One area where A2A has really excelled is in the development of the exterior model. Every bump and rivet is there to be seen in super sharp, crisp high resolution textures. Performance of the exterior model is perfect. You couldn’t ask for anything better. Particular elements of the exterior model add a lot to the feeling of it being a living, breathing aircraft. Things such as oil streaks down the side of the aircraft and underneath it really gave me that “this is a living aircraft” feeling.

Other things such as the ability to load up to 4 passengers and baggage from the outside was also great and much improved over the default 172. All the passengers were animated and made little movements at different times which added to the realism. Only 3 liveries came with the installer, but now, there are plenty more available online for downloading.. Overall, the exterior model was very impressive and added a real improvement over the default FSX Cessna C172.

Virtual Cockpit

The virtual cockpit contains everything you’d expect in a modern add-on for FSX. It operates smoothly and the texturing is amazing. When I first loaded the aircraft’s VC, I thought it looked quite similar to the default FSX. In fact, even after close examination, I still think it does look a lot like the default Cessna C172, but that’s where the similarity ends. This cockpit is an amazing model with many, many features. So many I can’t list them all, but they contribute to the atmosphere and the immersion factor of this aircraft.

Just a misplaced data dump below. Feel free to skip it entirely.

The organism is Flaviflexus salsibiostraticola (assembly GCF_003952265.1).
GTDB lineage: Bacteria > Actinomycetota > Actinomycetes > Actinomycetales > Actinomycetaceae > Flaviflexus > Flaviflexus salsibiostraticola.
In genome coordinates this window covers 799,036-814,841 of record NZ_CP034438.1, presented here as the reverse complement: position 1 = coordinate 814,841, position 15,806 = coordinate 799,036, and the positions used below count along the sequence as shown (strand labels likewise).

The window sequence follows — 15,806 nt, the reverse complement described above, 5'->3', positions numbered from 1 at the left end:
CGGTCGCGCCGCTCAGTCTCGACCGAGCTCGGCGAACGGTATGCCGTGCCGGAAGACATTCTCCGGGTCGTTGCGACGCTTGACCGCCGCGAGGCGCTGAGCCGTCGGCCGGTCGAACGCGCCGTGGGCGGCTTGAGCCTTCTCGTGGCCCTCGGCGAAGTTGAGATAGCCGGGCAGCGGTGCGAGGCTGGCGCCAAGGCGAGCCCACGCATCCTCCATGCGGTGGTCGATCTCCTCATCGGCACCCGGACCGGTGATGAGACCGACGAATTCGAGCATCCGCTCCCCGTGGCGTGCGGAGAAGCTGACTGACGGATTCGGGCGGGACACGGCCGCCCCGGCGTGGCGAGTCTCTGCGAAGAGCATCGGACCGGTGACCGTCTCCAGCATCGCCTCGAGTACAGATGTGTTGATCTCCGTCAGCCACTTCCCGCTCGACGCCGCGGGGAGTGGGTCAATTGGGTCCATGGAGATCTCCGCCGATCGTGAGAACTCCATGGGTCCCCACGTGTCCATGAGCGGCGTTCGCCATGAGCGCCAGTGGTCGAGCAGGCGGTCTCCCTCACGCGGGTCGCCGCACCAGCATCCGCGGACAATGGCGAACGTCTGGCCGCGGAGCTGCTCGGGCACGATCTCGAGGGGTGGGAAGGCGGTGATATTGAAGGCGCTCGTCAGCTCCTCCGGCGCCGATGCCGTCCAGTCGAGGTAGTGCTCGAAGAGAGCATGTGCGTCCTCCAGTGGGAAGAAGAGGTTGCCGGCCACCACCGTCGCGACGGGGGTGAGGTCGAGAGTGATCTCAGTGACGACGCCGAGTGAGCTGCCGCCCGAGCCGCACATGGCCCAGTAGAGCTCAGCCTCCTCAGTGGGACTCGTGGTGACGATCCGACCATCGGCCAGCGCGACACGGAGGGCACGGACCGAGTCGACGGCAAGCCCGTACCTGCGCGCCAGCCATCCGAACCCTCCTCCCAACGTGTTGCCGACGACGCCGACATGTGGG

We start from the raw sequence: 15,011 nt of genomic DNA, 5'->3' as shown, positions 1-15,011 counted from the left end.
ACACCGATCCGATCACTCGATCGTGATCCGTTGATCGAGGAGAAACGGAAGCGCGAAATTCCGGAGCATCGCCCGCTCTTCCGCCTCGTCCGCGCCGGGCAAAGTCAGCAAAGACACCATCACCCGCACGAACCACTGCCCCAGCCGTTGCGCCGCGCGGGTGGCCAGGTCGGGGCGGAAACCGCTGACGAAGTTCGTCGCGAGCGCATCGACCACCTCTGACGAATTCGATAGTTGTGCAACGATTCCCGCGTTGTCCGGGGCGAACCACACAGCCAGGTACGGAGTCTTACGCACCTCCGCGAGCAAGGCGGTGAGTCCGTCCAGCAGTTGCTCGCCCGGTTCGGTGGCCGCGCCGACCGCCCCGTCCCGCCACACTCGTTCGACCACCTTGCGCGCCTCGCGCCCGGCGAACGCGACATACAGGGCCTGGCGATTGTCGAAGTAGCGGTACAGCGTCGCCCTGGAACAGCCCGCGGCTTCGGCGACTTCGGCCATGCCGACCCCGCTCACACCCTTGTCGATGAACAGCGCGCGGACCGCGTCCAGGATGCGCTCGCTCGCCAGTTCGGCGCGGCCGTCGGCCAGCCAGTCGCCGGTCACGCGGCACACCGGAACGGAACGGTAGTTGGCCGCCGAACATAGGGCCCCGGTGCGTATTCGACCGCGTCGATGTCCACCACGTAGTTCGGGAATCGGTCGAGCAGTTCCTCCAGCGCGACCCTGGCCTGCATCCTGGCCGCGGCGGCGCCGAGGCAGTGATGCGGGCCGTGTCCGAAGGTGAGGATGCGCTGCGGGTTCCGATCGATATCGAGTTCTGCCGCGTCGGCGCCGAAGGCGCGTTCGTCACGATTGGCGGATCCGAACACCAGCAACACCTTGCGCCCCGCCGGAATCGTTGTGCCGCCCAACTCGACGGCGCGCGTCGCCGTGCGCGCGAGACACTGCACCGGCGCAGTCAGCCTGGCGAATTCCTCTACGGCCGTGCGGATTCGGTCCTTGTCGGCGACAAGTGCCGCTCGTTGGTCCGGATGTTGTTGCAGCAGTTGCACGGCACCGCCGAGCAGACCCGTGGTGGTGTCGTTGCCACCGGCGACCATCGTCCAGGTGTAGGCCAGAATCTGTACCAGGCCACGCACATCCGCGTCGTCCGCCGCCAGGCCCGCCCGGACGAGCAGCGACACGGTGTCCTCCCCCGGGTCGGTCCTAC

A couple of items stuck with me though, the first one being the number of animations and the effects they have in this model. One example is the ability to install headphones into the aircraft’s headset sockets, the effect of which results in the sound of the engine in the cockpit being much more muffled. It's interesting, at least to me, to be able to compare the sounds you’d hear in the cockpit with and without the headsets on. Another neat feature was the ability to open and close some windows and the doors, which altered the sounds that you hear in the flight deck.

One feature that I found really intuitive, was the ability to click on both of the yokes and remove them from sight, independent of each other. Both yokes blocked the view to some of the instruments and controls, so it was good to be able to reach those controls without having to give the aircraft full back or forward stick, or full bank so that the yoke moved out of the way. Instead, you simply click and the yokes move out of your line of sight.

The switches in the VC presented me with no problems at all. Initially some users reported issues of not being able to select different buttons in the cockpit, but since version V1.1, the version I’m using, no further reports of this issue have been reported. Overall, the virtual cockpit produced by A2A is superb and on par with the highest quality add-ons and long desired for the Cessna C172.

System Modelling